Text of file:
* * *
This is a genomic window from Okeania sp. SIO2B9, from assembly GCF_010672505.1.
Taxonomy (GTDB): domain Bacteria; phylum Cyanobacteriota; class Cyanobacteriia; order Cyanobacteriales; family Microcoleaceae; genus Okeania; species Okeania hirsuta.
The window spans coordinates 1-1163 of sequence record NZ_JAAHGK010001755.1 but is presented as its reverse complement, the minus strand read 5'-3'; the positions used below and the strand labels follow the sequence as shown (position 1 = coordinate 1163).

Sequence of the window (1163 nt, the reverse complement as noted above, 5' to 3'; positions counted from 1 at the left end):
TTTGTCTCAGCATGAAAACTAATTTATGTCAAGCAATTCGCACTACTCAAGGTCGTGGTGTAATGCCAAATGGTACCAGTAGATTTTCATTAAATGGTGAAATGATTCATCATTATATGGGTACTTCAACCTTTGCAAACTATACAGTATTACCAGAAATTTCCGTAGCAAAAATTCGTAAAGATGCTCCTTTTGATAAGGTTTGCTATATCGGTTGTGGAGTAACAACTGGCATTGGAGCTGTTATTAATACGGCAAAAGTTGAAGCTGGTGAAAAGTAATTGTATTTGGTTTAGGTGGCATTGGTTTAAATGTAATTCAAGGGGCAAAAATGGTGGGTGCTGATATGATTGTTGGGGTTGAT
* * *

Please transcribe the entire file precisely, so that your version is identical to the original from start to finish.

This is a genomic window from Okeania sp. SIO2B9, from assembly GCF_010672505.1.
Taxonomy (GTDB): domain Bacteria; phylum Cyanobacteriota; class Cyanobacteriia; order Cyanobacteriales; family Microcoleaceae; genus Okeania; species Okeania hirsuta.
The window spans coordinates 1-1163 of sequence record NZ_JAAHGK010001755.1 but is presented as its reverse complement, the minus strand read 5'-3'; the positions used below and the strand labels follow the sequence as shown (position 1 = coordinate 1163).

Sequence of the window (1163 nt, the reverse complement as noted above, 5' to 3'; positions counted from 1 at the left end):
TTTGTCTCAGCATGAAAACTAATTTATGTCAAGCAATTCGCACTACTCAAGGTCGTGGTGTAATGCCAAATGGTACCAGTAGATTTTCATTAAATGGTGAAATGATTCATCATTATATGGGTACTTCAACCTTTGCAAACTATACAGTATTACCAGAAATTTCCGTAGCAAAAATTCGTAAAGATGCTCCTTTTGATAAGGTTTGCTATATCGGTTGTGGAGTAACAACTGGCATTGGAGCTGTTATTAATACGGCAAAAGTTGAAGCTGGTGAAAAGTAATTGTATTTGGTTTAGGTGGCATTGGTTTAAATGTAATTCAAGGGGCAAAAATGGTGGGTGCTGATATGATTGTTGGGGTTGAT